This paper investigates private–interest, public–interest, and political–institutional theories of regulatory change to analyze state–level deregulation of bank branching restrictions. Using a hazard model, we find that interest group factors related to the relative strength of potential winners (large banks and small, bank–dependent firms) and losers (small banks and the rival insurance firms) can explain the timing of branching deregulation across states during the last quarter century. The same factors also explain congressional voting on interstate branch–ing deregulation. While we find some support for each theory, the private interest approach provides the most compelling overall explanation of our results.
From the Quarterly Journal of Economics 114 (November 1999): 1437-67Download PDF
In this paper we estimate a bargaining model of government formation in parliamentary democracies. We use the estimated structural model to conduct policy experiments aimed at evaluating the impact of institutional features of the bargaining environment on the type of coalitions that form (e.g., minority or majority) and on their relative stability.
Did the Cold War matter for US–Latin American relations? In many respects, the answer is no. The United States had faced military, political and economic competition for influence in the Americas from extracontinental powers before the Cold War, just as it did during the Cold War. The United States had pursued ideological objectives in its policy towards Latin America before, during, and after the Cold War. And the pattern of US defence of its economic interests in Latin America was not appreciably different during the Cold War than at previous times. From these singular perspectives, it is difficult to assert that the Cold War was a signficantly distinctive period of US–Latin American relations; it looked like 'more of the same'.Nonetheless, the Cold War emerges as significantly distinctive in U.S. relations with Latin America because ideological considerations acquired a primacy over U.S. policy in the region that they had lacked at earlier moments. From the late 1940s until about 1960, ideology was just one of the important factors in the design of U.S. policy toward Latin America. The victory and consolidation of the Cuban revolutionary government changed that. In its subsequent conduct of the key aspects of its policy toward Latin America, the U.S. government often behaved as if it were under the spell of ideological demons.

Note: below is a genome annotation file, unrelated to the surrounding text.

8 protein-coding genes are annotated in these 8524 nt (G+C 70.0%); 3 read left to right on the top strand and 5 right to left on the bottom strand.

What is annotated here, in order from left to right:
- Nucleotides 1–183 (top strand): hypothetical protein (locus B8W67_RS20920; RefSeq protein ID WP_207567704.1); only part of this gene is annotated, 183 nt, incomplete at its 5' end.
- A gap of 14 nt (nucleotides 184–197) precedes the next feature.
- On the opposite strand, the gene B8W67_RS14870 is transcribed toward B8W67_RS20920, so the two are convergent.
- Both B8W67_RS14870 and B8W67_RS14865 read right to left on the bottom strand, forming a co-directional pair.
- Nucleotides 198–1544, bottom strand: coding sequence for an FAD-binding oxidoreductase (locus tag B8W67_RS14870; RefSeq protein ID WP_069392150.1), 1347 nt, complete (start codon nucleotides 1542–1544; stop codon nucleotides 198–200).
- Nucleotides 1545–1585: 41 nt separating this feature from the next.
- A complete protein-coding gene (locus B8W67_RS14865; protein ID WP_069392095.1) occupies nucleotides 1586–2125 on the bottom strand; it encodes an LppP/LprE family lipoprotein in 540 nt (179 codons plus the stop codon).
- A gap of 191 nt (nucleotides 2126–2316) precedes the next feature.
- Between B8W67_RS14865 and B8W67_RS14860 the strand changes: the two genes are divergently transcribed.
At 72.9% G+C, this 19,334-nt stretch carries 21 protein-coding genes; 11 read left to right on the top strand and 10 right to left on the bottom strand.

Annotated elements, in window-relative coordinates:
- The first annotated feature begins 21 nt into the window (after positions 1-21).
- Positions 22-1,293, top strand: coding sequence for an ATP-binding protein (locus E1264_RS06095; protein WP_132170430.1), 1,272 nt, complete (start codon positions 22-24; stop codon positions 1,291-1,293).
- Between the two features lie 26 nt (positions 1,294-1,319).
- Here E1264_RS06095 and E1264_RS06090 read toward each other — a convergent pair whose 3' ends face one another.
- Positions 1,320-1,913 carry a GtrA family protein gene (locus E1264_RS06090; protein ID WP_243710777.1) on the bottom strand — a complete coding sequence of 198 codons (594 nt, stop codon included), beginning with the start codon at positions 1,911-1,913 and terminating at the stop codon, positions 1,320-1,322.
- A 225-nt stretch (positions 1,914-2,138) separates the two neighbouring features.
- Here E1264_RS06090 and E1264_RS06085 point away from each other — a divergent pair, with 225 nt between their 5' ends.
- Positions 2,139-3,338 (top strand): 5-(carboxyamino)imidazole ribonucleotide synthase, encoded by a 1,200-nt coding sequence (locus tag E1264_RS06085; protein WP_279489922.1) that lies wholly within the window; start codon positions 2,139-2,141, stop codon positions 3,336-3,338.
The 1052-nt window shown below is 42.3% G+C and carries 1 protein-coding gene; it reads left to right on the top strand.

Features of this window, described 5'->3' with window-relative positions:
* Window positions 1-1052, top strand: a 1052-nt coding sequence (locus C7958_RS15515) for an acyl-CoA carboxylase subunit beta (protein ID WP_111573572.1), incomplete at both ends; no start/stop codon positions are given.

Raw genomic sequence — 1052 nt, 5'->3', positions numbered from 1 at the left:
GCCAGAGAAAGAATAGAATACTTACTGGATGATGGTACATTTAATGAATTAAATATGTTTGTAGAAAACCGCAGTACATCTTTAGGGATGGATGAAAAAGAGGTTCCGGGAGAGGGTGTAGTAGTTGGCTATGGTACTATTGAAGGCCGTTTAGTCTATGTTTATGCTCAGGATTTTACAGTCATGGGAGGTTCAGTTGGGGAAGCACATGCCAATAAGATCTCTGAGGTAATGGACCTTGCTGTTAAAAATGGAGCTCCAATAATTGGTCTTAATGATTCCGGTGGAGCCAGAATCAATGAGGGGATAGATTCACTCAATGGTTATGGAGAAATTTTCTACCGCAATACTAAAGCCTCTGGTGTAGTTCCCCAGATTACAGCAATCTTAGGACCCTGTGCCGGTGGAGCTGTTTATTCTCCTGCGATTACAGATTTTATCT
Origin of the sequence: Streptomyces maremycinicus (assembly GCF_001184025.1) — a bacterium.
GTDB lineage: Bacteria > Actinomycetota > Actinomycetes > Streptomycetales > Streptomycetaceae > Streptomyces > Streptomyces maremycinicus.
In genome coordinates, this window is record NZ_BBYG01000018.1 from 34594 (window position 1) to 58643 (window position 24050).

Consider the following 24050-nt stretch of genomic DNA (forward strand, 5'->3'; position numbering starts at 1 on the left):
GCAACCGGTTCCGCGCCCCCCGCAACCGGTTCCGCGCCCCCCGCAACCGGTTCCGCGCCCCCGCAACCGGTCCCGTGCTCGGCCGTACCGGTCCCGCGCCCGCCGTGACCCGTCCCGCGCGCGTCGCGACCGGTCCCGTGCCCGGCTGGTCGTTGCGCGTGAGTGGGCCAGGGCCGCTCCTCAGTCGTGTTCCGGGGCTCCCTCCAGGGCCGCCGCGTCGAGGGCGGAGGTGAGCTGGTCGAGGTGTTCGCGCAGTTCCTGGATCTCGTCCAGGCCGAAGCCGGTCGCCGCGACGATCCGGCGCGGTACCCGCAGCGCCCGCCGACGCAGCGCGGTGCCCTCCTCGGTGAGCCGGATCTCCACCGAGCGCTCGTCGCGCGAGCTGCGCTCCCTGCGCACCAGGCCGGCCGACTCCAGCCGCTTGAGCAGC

New light has recently been shed on the influence of fundamentalist Protestant orientations on educational attainment; such reexamination has revived debates over the material consequences of culture. In this paper, Darren Sherkat and Alfred Darnell consider the effect of parents' fundamentalist orientation on their childrens' educational attainment. Using data from the Youth Parent Socialization Panel Study, Sherket and Darnell divide the sample to show how the influence of parents' fundamentalism varies by gener of the child and by the youth's fundamentalism. They find that fundamentalist parents hinder the educational attainment of their nonfundamentalist children, and also that such parents are more supportive of male fundamentalist children's education that are non–fundamentalist parents.
This paper evaluates the effects of fiscal policy on investment using a panel of OECD countries. We find a sizeable negative effect of public spending – and in particular of its wage component – on profits and on business investment. This result is consistent with models in which government employment creates wage pressure for the private sector. Various types of taxes also have negative effects on profits, but, interestingly, the effects of government spending on investment are larger than those of taxes. Our results can explain the so called "non–Keynesian" (i.e. expansionary) effects of fiscal adjustments.
This study argues that the states of Southeastern Europe must devote special emphasis to the promotion of an arms control regime in the region which will aim at achieving three particular goals, i) conflict prevention, ii) crisis stability and iii) arms race stability. To this end a hypothetical, yet necessary, political framework for organizing arms control efforts in the peninsula will be described. The study is divided into three parts. Firstly, an account of the trends and characteristics of the post–Cold War Southeast European security environment is given. In addition, the current status of the arms control enterpise with respect to both intra–state (i.e., the arrangements entailed in the Dayton Peace Accord) and inter–state conflict (i.e., the agreeements concluded and implemented by Southeast European states on bilateral and multilateral level) is presented. Particular reference is made to the Greek–Turkish arms race and its consequences for the region?s stability.